Sensory Play for Kids

ButtonsSensoryPlaySensory Play for Kids

What is sensory play? It is allowing children to explore all types of materials to stimulate their senses such as feeling different textures or temperatures (that are safe) or smelling various items.

Why is it important? The way we acquire information is through our five senses (sight, smell, touch, taste, hear).  Our brain processes these different types of information and is then able to identify it. For example, through touch we learn what rough or squishy is. Through smell we learn pungent or faint or floral or stinky etc.

It is important for children to have all of their senses stimulated so that they can process various forms of information in order to identify what’s what in this complicated world. And what better way for kids to learn than by playing? That’s what sensory play for kids is all about.

There are four major learning types – visual, auditory, tactile and kinesthetic. A learning type is not established until a child is around age ten. That means you don’t know which way your child will learn best, so stimulate all of their senses. The more they touch, smell, see, hear, taste things, the more well-rounded and intelligent your child will become because sensory stimulation encourages brain cell growth. Touching things also helps improve a child’s gross and fine motor skills as well as improve memory, concentration and coordination.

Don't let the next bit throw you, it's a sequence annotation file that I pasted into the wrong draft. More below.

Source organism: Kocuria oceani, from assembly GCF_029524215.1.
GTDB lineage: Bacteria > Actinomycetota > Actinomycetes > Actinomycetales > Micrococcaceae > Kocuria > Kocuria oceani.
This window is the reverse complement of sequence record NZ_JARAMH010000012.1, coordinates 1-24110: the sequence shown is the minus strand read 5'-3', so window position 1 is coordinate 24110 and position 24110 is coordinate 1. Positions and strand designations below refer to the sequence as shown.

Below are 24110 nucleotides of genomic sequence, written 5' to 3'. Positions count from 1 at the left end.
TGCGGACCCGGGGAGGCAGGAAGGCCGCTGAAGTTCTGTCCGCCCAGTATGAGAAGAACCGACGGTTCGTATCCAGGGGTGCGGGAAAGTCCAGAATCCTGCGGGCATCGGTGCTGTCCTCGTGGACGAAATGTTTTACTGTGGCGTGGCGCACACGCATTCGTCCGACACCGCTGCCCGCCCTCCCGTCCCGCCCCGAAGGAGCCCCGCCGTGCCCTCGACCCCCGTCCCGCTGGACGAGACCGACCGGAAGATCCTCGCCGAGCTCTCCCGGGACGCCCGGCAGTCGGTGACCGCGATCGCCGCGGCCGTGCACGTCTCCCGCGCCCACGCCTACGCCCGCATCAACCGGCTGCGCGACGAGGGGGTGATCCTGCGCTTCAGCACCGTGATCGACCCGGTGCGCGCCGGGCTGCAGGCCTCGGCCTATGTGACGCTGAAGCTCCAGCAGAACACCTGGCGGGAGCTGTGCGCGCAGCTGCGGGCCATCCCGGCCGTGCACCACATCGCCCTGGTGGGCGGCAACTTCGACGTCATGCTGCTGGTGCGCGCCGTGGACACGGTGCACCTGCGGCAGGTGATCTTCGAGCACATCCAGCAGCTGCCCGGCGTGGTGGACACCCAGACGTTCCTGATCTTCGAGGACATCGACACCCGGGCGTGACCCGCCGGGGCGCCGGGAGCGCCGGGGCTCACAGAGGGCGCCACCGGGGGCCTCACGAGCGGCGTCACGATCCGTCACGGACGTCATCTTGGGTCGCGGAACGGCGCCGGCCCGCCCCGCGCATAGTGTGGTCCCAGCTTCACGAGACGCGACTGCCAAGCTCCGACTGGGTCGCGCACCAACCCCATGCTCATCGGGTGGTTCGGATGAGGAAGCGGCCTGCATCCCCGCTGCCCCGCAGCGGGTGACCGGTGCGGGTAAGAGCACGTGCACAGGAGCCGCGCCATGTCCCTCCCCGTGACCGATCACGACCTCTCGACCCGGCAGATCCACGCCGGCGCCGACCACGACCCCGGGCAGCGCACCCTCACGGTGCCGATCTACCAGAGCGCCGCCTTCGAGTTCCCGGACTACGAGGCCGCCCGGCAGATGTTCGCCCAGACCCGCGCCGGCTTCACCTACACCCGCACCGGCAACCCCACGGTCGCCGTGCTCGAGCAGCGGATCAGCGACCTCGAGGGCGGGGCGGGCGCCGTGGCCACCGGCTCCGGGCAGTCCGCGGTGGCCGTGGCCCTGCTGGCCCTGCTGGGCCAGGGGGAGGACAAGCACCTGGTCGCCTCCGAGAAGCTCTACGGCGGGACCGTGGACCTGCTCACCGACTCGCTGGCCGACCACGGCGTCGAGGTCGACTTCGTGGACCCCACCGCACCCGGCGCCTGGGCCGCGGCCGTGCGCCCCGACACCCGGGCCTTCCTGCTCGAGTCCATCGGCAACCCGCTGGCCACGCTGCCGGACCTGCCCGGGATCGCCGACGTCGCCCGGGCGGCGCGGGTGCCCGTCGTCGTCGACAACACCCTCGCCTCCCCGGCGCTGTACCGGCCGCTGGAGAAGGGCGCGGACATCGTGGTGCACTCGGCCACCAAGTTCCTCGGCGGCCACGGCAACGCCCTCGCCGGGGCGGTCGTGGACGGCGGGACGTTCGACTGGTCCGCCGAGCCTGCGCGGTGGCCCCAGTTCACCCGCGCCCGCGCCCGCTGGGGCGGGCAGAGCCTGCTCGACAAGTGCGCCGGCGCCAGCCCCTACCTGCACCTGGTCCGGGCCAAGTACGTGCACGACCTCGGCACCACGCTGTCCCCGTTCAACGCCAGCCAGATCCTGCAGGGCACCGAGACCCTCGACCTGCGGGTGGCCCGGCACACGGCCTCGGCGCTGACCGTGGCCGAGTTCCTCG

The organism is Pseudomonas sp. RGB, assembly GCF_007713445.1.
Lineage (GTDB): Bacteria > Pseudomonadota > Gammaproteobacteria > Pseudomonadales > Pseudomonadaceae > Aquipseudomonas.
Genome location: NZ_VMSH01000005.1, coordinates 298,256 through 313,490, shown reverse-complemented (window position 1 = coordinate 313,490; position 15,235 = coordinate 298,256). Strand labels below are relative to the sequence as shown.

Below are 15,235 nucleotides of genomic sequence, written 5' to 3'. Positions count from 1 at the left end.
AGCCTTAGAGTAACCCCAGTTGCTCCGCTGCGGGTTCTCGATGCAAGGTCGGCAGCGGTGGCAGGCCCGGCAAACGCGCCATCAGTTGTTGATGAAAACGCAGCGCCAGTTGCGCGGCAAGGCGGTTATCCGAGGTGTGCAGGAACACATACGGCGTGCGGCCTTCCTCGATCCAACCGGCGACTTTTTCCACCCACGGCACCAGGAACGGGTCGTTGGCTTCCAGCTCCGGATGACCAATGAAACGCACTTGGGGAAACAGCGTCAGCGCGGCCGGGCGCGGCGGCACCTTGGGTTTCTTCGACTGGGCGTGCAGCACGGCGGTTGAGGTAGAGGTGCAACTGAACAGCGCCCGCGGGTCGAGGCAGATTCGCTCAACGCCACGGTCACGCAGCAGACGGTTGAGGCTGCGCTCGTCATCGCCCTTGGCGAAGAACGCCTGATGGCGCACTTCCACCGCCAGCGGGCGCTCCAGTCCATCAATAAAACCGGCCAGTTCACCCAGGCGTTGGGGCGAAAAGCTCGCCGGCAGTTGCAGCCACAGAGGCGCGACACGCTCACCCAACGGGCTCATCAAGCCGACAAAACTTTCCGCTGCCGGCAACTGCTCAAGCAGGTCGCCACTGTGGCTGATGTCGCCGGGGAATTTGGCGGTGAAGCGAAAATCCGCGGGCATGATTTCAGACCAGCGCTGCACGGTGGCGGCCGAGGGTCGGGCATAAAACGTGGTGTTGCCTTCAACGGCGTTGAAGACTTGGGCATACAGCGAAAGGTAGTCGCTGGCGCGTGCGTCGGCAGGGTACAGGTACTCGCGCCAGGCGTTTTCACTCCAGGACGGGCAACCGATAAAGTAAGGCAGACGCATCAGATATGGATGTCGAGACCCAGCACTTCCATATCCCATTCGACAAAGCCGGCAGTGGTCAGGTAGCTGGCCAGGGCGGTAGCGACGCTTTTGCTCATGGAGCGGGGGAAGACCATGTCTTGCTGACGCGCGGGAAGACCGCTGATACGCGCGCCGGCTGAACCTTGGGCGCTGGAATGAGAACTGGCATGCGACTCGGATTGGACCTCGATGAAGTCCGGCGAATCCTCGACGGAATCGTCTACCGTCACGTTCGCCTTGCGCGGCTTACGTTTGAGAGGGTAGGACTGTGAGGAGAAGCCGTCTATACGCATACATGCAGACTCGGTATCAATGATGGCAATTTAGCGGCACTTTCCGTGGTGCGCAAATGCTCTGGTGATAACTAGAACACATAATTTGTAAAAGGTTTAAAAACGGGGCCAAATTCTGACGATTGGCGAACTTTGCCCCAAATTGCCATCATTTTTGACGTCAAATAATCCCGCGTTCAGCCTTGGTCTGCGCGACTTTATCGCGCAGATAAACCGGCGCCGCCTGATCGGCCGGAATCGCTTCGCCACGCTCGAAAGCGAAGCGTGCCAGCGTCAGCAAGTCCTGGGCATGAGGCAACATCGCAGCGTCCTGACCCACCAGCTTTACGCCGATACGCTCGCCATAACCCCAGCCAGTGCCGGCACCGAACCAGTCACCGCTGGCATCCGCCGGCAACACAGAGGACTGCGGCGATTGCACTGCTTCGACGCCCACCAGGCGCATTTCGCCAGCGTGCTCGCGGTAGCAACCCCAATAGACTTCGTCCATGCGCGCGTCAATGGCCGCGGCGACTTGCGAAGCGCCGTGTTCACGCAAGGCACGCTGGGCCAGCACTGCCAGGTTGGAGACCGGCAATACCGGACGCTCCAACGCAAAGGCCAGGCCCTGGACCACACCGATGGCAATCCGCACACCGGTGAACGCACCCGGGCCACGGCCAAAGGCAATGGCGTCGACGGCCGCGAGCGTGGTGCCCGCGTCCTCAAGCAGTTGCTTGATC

You probably know some of the typical sensory play ideas such as Play Doh, bubbles or sand so we’ll provide some different ideas for sensory play that maybe you hadn’t thought about.

  1. Spaghetti Worms – cook up a pot of pasta, then let the kids wiggle their hands about in piles of cooled pasta. Or if they’re a little older, provide kids’ tweezers, chopsticks or forceps and let them attempt to pick them up and place in a jar or a bowl.
  2. Shaving Cream Slither – squirt shaving cream into a bowl or on a cookie sheet. Let kids explore just the shaving cream or bury plastic alphabet letters or small items for children to find.
  3. Peas, Beans and Lentils Sorting – empty dried peas, beans or lentils into bins. Either put them altogether and let kids sort them or have them pre-sorted and let kids fill up cleaned and emptied soda or water bottles to create artwork (like sand art we did as kids).
  4. Hide n Seek in Rice – dump uncooked rice into a bowl or large flat container with sides. Bury small plastic farm animals or other trinkets and let kids discover what’s hidden while feeling the texture of the rice.
  5. Balloon Games – partially fill balloons with water, include other small items if you like such as bottle caps, and submerge in the sink or bath tub to enable kids to feel the balloons floating in the water. They feel different than when you hold them in the traditional way tied to a string.
  6. Egg Carton Play – gather up some pom poms, beads of all sizes (but not too small for the little children), other trinkets etc from the craft or dollar store. Let kids fill up plastic eggs and stack in an empty egg carton. Or just sort the items out and place in each spot in the carton.